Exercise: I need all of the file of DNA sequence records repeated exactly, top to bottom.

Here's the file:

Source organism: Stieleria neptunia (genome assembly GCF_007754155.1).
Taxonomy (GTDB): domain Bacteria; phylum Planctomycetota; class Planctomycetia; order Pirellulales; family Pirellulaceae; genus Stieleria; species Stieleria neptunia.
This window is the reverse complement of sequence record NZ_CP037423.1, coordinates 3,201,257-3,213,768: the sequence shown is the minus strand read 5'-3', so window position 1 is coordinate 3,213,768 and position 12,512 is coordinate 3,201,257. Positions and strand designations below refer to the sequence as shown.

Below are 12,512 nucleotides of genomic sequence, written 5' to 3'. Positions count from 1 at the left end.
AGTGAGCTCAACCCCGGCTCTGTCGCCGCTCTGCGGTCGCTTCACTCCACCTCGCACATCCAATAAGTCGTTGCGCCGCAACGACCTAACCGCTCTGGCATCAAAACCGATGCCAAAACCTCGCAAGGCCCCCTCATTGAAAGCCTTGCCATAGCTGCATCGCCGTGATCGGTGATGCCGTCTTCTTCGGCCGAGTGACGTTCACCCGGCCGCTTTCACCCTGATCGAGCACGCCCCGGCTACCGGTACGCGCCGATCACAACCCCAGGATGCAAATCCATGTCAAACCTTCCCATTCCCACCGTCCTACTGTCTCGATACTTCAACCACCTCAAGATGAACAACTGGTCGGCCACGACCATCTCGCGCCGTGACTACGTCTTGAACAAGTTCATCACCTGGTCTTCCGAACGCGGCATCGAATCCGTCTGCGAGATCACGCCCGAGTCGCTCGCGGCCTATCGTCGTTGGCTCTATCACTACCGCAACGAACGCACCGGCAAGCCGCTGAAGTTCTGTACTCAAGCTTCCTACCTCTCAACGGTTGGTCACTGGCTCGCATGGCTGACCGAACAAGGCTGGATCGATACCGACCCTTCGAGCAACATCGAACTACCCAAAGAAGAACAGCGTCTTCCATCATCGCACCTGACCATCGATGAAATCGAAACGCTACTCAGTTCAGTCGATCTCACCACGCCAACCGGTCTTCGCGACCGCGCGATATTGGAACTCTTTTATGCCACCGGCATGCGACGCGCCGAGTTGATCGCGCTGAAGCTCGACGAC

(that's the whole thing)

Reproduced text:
Source organism: Stieleria neptunia (genome assembly GCF_007754155.1).
Taxonomy (GTDB): domain Bacteria; phylum Planctomycetota; class Planctomycetia; order Pirellulales; family Pirellulaceae; genus Stieleria; species Stieleria neptunia.
This window is the reverse complement of sequence record NZ_CP037423.1, coordinates 3,201,257-3,213,768: the sequence shown is the minus strand read 5'-3', so window position 1 is coordinate 3,213,768 and position 12,512 is coordinate 3,201,257. Positions and strand designations below refer to the sequence as shown.

Below are 12,512 nucleotides of genomic sequence, written 5' to 3'. Positions count from 1 at the left end.
AGTGAGCTCAACCCCGGCTCTGTCGCCGCTCTGCGGTCGCTTCACTCCACCTCGCACATCCAATAAGTCGTTGCGCCGCAACGACCTAACCGCTCTGGCATCAAAACCGATGCCAAAACCTCGCAAGGCCCCCTCATTGAAAGCCTTGCCATAGCTGCATCGCCGTGATCGGTGATGCCGTCTTCTTCGGCCGAGTGACGTTCACCCGGCCGCTTTCACCCTGATCGAGCACGCCCCGGCTACCGGTACGCGCCGATCACAACCCCAGGATGCAAATCCATGTCAAACCTTCCCATTCCCACCGTCCTACTGTCTCGATACTTCAACCACCTCAAGATGAACAACTGGTCGGCCACGACCATCTCGCGCCGTGACTACGTCTTGAACAAGTTCATCACCTGGTCTTCCGAACGCGGCATCGAATCCGTCTGCGAGATCACGCCCGAGTCGCTCGCGGCCTATCGTCGTTGGCTCTATCACTACCGCAACGAACGCACCGGCAAGCCGCTGAAGTTCTGTACTCAAGCTTCCTACCTCTCAACGGTTGGTCACTGGCTCGCATGGCTGACCGAACAAGGCTGGATCGATACCGACCCTTCGAGCAACATCGAACTACCCAAAGAAGAACAGCGTCTTCCATCATCGCACCTGACCATCGATGAAATCGAAACGCTACTCAGTTCAGTCGATCTCACCACGCCAACCGGTCTTCGCGACCGCGCGATATTGGAACTCTTTTATGCCACCGGCATGCGACGCGCCGAGTTGATCGCGCTGAAGCTCGACGAC